O: Did you have a set of ideas for your new album from the start?

DB: I had played with the same kind of setup—a drummer, percussionist, bass player, myself, and string players—the last time I toured, so some of the songs were worked out then. It's a pretty flexible palette for a band, so I can do really romantic stuff, or I can do beat-driven stuff. It just doesn't restrict me. What else? I wanted, to some extent, to have songs that I thought were beautiful to listen to. I wanted to create something that was tacky, but yet, to be immodest, kind of beautiful. We live in ugly times. The Bush years have been emotional. They've been driving me crazy. Not so much a guy or an administration, but the fact that large portions of the population seem to go along with it and be swept up in some kind of weird, feverish hallucination. I thought that was kind of alienating and frightening. I thought, "There needs to be an antidote to this, or a counter-measure that isn't a direct criticism, but maybe provides an alternative."

O: The song "Empire" sounds pretty direct.

DB: That's a direct criticism. Oddly enough, that song was written more than four years ago, but I couldn't put it on a record. It seemed too cynical and too ironic, just too mean and harsh, despite the fact that it sounds very nice. But it seems really appropriate now. Four years ago, people would say, "We're not an empire, we would never do that, we're much more benign than that." Now, it's basically accepted.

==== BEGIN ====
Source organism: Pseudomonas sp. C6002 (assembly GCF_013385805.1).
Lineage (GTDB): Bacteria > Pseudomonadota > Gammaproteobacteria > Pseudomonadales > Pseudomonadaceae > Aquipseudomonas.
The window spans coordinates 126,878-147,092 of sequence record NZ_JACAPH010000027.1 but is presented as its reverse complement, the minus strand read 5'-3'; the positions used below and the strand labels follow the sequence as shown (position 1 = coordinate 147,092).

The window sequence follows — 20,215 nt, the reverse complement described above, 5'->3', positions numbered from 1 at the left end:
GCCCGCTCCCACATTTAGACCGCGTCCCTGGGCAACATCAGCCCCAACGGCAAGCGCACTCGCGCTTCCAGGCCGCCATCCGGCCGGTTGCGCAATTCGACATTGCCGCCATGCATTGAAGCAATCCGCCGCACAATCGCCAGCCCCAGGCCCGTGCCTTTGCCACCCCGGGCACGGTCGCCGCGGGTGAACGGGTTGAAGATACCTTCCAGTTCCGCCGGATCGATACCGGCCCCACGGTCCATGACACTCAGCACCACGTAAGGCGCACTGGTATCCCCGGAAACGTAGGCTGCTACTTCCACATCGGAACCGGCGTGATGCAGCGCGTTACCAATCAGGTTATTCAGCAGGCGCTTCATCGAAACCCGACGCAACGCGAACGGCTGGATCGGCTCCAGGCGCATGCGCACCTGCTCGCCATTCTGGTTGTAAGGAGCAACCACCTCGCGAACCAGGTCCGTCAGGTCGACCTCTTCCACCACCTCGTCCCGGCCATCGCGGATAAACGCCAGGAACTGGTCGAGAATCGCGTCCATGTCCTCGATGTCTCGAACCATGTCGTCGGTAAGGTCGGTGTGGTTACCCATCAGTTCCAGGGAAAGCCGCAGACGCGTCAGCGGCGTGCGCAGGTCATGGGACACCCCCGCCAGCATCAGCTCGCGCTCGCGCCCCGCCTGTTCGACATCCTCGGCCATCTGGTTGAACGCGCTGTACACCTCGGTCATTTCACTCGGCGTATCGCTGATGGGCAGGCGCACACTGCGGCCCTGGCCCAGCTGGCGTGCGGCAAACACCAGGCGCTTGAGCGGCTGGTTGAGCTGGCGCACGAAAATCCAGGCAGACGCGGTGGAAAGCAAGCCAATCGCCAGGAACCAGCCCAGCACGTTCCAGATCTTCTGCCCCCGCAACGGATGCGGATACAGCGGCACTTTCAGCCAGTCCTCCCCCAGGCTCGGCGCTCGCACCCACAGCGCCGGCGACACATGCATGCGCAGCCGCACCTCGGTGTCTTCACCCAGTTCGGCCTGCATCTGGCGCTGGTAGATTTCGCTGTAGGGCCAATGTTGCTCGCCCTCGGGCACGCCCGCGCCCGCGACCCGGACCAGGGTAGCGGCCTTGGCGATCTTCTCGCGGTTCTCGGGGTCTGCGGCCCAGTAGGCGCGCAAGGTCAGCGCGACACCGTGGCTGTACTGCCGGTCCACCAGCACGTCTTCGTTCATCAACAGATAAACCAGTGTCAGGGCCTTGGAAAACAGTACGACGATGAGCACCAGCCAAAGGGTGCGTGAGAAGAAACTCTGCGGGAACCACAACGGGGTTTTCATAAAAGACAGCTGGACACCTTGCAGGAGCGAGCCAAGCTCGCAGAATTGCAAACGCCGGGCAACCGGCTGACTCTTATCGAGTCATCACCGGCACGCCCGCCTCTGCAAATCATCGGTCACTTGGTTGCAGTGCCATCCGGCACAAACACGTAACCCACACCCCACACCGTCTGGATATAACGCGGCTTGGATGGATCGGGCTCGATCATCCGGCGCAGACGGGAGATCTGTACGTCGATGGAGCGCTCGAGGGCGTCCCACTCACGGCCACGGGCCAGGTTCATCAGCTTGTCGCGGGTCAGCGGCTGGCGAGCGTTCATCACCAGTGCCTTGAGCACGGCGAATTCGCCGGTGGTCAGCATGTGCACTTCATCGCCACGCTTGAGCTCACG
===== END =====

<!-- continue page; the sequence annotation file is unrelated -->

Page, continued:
O: Lyrically, it's very deadpan. Where does the irony come in for you personally?

DB: That's the problem I think I have with the song. Taken out of context, somebody else could do it, and then it wouldn't be ironic. It's totally ironic because I'm doing it, and the listener has to know that I don't mean this—and they might not. I mean, some of the lines are totally ridiculous, and nobody could really sing them and expect people to go along with it. But I've thought that about a lot of stuff and been completely wrong. Somebody could pick it up, and I'd get a call from the Monsanto Corporation, and they'd say, "We want to use this song for our new commercial. We like this song." I am really suspicious and frightened by the power of music to do that. It has the power to sway people and be completely misinterpreted, too. One example would be the political campaign that wanted to use "Born In The U.S.A."—I think it was Reagan, actually. That's because they were hearing the sound of the song, and the sound says one thing and the words say something else. That's kind of what this song does: The sound says one thing, and the words and the fact that I'm singing it say something else, which makes it really dicey.

O: What led you to try opera on the new record?

DB: I knew some of the tunes just from casual listening, but I'm hardly an aficionado or an expert. During my last tour, I heard a performance and picked out a couple of the arias, the tunes, that were just great. Take away all the yammering and drama and stuff in between, and you have a great pop song that's got a great tune and is incredibly moving. That was it. It gave me an excuse to see if I could do it. I knew it was in my range, and I thought, "I can do this without all the vibrato and typical opera singing." It took a lot to sing, and I thought I could bring it a little closer to being a song without turning it into Queen or those other pop-opera kind of things.

O: How difficult was it to invoke what you felt in opera with your voice, which is not especially operatic?